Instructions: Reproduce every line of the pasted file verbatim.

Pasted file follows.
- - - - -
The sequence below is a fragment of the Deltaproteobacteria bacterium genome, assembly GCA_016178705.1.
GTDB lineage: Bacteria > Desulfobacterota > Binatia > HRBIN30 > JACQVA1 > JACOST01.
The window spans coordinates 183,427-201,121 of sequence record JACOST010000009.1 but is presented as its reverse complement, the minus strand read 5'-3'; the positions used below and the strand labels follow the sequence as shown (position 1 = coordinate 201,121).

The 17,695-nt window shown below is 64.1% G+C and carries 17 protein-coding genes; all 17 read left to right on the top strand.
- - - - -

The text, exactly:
The sequence below is a fragment of the Deltaproteobacteria bacterium genome, assembly GCA_016178705.1.
GTDB lineage: Bacteria > Desulfobacterota > Binatia > HRBIN30 > JACQVA1 > JACOST01.
The window spans coordinates 183,427-201,121 of sequence record JACOST010000009.1 but is presented as its reverse complement, the minus strand read 5'-3'; the positions used below and the strand labels follow the sequence as shown (position 1 = coordinate 201,121).

The 17,695-nt window shown below is 64.1% G+C and carries 17 protein-coding genes; all 17 read left to right on the top strand.